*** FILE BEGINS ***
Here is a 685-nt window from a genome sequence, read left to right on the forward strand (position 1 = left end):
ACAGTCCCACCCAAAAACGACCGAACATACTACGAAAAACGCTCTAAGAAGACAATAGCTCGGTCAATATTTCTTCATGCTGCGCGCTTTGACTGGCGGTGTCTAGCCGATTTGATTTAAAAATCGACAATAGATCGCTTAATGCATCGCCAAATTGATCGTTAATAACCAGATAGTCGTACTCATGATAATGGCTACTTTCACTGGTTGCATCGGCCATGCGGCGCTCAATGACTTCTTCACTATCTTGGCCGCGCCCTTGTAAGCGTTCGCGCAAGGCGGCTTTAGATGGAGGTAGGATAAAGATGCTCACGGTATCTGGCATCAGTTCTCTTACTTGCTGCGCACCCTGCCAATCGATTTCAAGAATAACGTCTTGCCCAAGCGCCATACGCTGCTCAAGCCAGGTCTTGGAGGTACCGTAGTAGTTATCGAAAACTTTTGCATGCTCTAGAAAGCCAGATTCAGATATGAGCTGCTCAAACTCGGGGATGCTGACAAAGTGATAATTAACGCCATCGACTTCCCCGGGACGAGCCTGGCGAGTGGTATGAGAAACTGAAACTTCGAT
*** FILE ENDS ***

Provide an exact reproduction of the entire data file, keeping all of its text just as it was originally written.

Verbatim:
Here is a 685-nt window from a genome sequence, read left to right on the forward strand (position 1 = left end):
ACAGTCCCACCCAAAAACGACCGAACATACTACGAAAAACGCTCTAAGAAGACAATAGCTCGGTCAATATTTCTTCATGCTGCGCGCTTTGACTGGCGGTGTCTAGCCGATTTGATTTAAAAATCGACAATAGATCGCTTAATGCATCGCCAAATTGATCGTTAATAACCAGATAGTCGTACTCATGATAATGGCTACTTTCACTGGTTGCATCGGCCATGCGGCGCTCAATGACTTCTTCACTATCTTGGCCGCGCCCTTGTAAGCGTTCGCGCAAGGCGGCTTTAGATGGAGGTAGGATAAAGATGCTCACGGTATCTGGCATCAGTTCTCTTACTTGCTGCGCACCCTGCCAATCGATTTCAAGAATAACGTCTTGCCCAAGCGCCATACGCTGCTCAAGCCAGGTCTTGGAGGTACCGTAGTAGTTATCGAAAACTTTTGCATGCTCTAGAAAGCCAGATTCAGATATGAGCTGCTCAAACTCGGGGATGCTGACAAAGTGATAATTAACGCCATCGACTTCCCCGGGACGAGCCTGGCGAGTGGTATGAGAAACTGAAACTTCGAT